It was more than 15 years ago that Rachel, after enduring multiple surgeries and debilitating pain from fibroid tumors, found herself unemployed and struggling to care for her two young daughters. They were evicted, with nothing but the clothes on their backs, and Rachel was forced to send her girls to live with their father. She moved to Atlanta to seek employment, staying with a friend while job-hunting and gradually sinking deeper into depression.
When her friend kicked her out in the middle of the night, Rachel found herself with no money and no place to stay, wandering aimlessly down the streets of Atlanta and contemplating suicide. Her wake-up call came from the blaring horn of a car that almost struck her, with the driver yelling “What are you doing?” at her as it swerved.
Running on adrenalin, Rachel walked to a nearby hotel. The desk clerk, who had seen Rachel dropped off in the parking lot with her belongings sitting next to the dumpster, brought her inside and allowed Rachel to stay overnight. The next morning, she invited Rachel to stay at her own home.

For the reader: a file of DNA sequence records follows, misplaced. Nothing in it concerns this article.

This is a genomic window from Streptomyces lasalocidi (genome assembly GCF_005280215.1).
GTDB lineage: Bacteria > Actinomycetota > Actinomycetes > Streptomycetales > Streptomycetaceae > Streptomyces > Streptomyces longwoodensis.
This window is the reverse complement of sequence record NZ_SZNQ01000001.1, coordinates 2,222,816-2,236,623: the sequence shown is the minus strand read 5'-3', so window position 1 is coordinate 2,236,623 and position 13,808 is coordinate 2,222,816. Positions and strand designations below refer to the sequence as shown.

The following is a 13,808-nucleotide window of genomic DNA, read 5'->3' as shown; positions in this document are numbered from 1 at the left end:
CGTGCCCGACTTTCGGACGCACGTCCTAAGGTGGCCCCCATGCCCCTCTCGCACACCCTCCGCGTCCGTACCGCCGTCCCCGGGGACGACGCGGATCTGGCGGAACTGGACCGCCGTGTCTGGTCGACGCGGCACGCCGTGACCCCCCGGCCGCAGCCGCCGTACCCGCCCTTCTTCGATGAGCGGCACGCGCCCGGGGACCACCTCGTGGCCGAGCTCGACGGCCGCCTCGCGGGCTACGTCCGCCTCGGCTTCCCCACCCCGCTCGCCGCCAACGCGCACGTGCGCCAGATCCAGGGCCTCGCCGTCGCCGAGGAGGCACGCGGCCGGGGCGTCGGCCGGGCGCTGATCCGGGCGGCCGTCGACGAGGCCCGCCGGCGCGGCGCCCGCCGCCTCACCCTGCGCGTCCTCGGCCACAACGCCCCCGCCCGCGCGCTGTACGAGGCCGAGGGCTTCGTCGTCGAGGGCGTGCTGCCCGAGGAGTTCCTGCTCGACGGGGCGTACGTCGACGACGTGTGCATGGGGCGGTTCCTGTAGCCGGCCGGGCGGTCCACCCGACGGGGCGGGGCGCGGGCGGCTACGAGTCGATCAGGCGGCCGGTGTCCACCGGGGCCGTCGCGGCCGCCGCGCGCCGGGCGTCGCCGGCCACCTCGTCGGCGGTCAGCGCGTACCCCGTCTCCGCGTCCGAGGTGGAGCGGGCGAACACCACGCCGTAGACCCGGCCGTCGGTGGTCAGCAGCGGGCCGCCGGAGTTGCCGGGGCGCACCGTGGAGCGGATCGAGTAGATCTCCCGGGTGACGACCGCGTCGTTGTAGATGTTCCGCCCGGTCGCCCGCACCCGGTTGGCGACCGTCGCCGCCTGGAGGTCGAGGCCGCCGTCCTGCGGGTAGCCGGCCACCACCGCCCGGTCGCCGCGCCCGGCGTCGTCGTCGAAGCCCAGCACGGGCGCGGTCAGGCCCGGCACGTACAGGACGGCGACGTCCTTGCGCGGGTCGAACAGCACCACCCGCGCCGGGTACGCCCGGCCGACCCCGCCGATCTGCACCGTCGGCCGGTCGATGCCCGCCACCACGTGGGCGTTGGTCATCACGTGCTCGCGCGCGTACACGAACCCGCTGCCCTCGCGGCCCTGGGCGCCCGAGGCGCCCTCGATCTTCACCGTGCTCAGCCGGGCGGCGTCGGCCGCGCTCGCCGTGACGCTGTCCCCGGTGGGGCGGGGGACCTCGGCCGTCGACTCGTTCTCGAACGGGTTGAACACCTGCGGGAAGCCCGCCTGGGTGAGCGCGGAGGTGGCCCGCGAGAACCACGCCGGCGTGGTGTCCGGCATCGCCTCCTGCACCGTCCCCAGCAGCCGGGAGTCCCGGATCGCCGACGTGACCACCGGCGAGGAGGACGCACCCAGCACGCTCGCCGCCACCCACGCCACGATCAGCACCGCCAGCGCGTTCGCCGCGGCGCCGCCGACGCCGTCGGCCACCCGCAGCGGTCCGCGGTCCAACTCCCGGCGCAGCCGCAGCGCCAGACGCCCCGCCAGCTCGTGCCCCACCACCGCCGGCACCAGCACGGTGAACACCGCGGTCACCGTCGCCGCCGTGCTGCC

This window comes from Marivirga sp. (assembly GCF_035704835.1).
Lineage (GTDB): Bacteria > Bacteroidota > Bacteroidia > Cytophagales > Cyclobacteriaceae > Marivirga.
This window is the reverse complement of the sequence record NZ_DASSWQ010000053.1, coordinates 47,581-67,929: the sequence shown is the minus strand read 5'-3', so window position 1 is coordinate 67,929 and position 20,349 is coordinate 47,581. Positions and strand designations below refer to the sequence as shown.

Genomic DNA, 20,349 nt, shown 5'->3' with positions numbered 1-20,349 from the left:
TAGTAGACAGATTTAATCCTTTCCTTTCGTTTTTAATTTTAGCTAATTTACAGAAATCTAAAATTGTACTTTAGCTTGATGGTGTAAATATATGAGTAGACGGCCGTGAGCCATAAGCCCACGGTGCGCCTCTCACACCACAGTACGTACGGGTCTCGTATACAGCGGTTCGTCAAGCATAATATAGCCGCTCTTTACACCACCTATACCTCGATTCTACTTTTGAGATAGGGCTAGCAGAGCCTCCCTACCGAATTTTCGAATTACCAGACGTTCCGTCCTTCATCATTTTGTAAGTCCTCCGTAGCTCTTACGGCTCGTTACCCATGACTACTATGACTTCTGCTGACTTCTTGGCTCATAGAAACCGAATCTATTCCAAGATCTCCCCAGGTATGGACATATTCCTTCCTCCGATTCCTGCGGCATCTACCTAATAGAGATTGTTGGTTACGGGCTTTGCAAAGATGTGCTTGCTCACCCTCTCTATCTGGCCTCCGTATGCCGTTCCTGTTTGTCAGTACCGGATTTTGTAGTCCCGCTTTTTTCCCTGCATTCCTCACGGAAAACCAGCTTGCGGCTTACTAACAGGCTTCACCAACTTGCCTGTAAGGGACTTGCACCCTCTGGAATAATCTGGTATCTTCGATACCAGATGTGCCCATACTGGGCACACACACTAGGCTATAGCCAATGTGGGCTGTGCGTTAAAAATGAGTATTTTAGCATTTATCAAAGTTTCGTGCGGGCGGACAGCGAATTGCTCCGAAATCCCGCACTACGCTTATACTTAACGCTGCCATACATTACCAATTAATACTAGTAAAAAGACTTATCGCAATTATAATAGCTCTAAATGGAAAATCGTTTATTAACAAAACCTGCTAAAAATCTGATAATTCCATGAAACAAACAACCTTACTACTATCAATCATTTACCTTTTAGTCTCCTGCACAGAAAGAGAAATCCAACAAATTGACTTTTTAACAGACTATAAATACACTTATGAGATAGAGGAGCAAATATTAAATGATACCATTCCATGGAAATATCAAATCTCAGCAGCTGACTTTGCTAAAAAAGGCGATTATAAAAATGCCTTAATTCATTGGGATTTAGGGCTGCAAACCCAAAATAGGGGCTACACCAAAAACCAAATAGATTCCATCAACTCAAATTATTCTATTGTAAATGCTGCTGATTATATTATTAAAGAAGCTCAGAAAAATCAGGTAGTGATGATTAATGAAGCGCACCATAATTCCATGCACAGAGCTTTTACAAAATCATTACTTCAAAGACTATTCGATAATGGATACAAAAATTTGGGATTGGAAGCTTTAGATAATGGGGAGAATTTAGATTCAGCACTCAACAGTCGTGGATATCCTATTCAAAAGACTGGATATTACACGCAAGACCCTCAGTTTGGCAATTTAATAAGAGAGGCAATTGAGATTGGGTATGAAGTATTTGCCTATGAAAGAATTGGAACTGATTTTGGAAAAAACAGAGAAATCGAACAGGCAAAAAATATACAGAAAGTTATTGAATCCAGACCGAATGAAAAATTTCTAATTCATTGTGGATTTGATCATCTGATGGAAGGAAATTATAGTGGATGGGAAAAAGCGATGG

Rachel soon moved back to Augusta and was reunited with her daughters in a group home, where she was able to participate in weekly group visits to the Goodwill Job Connection. “I was excited,” she said. “I was hoping it would finally turn into a job.”
It did. First hired to work at a Goodwill donation center, Rachel later moved up to cashier, and then with encouragement from Christine Butler, Goodwill’s Director of Donated Goods, applied for and was hired as an assistant manager. She found an affordable place to live with her children, purchased a car, and for the first time in years had a sense of security.
“What makes Rachel so special is she never let her obstacles to deter her from success,” Christine says. “She works hard every day and takes nothing for granted.”
Finally gaining employment “felt incredible,” Rachel says. “I finally felt like I was going in the right direction. It was a miracle. I feel like Goodwill saved my life.”